Politicians are in a unique position to take action which we the public cannot. Politicians can end the influence of any lobby group by passing legislation to do so. Why don’t they? Political parties live and die on contributions. Contributions are the lifeblood of political parties much the same as revenue is to a business. They use influence to gain contributions. It’s not just big business that is the target. The people who are protesting the financial industry are the people that have benefited, at one time or another, from an entitlement program targeted toward them. These entitlement programs are designed to solicit contributions for the sponsoring party.

I understand the rage that most of us are starting to feel over the state of politics in America. The people have taken a back seat to fund-raising. Both political machines are far more interested in catering to the deep pockets then the public they represent. We need focus and reasoning in our actions.

If we allow any political party to emotional highjack us into believing that they, the politicians, are the victims, we have lost. If we want to believe; it is the contributor who is causing the harm, not the recipient; we are fools and deserve exactly what we get.

Many Americans are a gullible people with short memories. They are happily lead in any direction in which they feel will improve their personal comfort in the short term.

I’m not pro or con Lobby Groups, just as I am not pro or con political parties…. They have their place…. I am opposed to political groups putting their own agenda and well-being above those who they are paid to represent. Our 546 political representatives in Washington are starting to act like the royal family of America. They feel above the law and beyond the reach of the people.

Tuesday, September 6, 2011

Exactly How Do I Put a Value on Outsourced Accounting?

This is a stream of consciousness concerning the value of accounting for small businesses. I’m not an accountant, I’m a business guy trying to understand how to put a value on what I should spend for accounting. I am concerned with the adage that a man who represents himself in court has a fool for a client. Should I do my own accounting?

Aside from the obvious need to file taxes, it is stated that accounting provides four essential services to a small business. First, it records revenue obtained through the sale of products and services. Second, it provides an accurate record of the expenses associated with the sale of those products and services. Third, it keeps a record of monies owed in relationship to those expenses and finally it is a record of what the company owns.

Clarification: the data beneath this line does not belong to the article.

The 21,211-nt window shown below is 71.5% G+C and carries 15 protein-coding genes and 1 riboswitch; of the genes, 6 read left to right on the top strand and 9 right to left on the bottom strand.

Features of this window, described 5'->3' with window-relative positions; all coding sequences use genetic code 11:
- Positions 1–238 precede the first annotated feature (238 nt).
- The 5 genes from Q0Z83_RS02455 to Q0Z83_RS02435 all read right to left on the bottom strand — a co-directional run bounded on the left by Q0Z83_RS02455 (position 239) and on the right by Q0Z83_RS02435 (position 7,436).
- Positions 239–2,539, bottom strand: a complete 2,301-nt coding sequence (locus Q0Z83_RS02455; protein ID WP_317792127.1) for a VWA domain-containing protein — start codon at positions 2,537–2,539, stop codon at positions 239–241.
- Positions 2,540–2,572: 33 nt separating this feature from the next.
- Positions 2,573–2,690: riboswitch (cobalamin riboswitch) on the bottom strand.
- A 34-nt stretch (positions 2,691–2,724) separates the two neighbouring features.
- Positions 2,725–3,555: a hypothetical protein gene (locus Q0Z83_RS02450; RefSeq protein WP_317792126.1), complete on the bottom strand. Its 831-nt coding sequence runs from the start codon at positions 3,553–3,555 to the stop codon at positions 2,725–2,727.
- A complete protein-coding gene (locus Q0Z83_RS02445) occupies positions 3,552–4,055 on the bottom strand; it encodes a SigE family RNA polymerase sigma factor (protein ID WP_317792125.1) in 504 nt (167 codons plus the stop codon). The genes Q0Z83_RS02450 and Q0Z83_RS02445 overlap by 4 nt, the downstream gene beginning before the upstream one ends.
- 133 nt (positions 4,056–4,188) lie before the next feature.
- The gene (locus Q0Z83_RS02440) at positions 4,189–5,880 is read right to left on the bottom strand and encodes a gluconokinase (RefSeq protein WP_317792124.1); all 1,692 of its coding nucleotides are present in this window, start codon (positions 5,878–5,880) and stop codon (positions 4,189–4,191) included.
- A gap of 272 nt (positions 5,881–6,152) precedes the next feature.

This is very succinct. So what? Running a company is about cash. Knowing your profitability is important in the long term. However, staying in business in the short term is about cash management. Cash based accounting helps the owner understand their cash position more clearly in the short term, but makes it difficult to determine if the company will be profitable in the long term. There are four types of taxpayers that cannot use cash based accounting; Corporations over $5M, C Corp Partnerships, tax shelters and taxpayers with revenues over $1M requiring inventory. (You might want to talk with your tax preparer about reporting inventory if you are using cash based accounting). Accrual accounting is great for accessing the financial health of an organization over time, but tells you almost nothing about your cash position on a real time basis. Mid-size to large organization use accrual accounting with cash projection reporting. That is they run a separate set of books that keeps track of cash sources and cash uses.

Therefore, it would seem the best approach would appear to be accrual based accounting with a cash projection worksheet. Sounds like double work. I don’t have the time to do this myself. The way I save time is using summary data as opposed to detailed data. The problem with summary data is that it tells me almost nothing about how to run my business better. If I hire someone to do this thing for me, how does the effort pay for itself? I’m a guy that believes you don’t invest in a business expense that won’t pay itself back with profit. So how much net profit will I generate by having a bookkeeper or accountant? That’s a tough one….

Well for one thing, I know inventory consumes cash. Increasing the velocity of my inventory (that is the inventory turnover rate) will help me hold on to my cash longer. In my business, it won’t earn me much interest, but it may help avoid a late penalty on a payment due. Having a detailed analysis of how much I buy verses how much I sell, by item, will help me conserve cash. It might also help me identify waste, spillage or theft.

Knowing the profit margin on each product I sell could help me set pricing better. The market is going to drive many of my prices, so I might end up discontinuing products I can’t make money on. This could help me pay for help.

If my accounting could tell me how much profit-per-employee I make it might help me manage my labor cost more closely. I might also be able to assess how much I really spend on marketing if I can include all the ancillary expenses like meals and give-a-ways. Knowing how much I spend will help me understand its value better. All I really have to do is find a one per cent reduction in expenses or a two percent increase in revenues. With the right help it might be there…. There might even be more…. However, I’m going to have to find someone who understands both my business and how I manage my business… they need to understand both accrual based accounting and cash projections to really be useful..... what I don’t need is another employee to manage….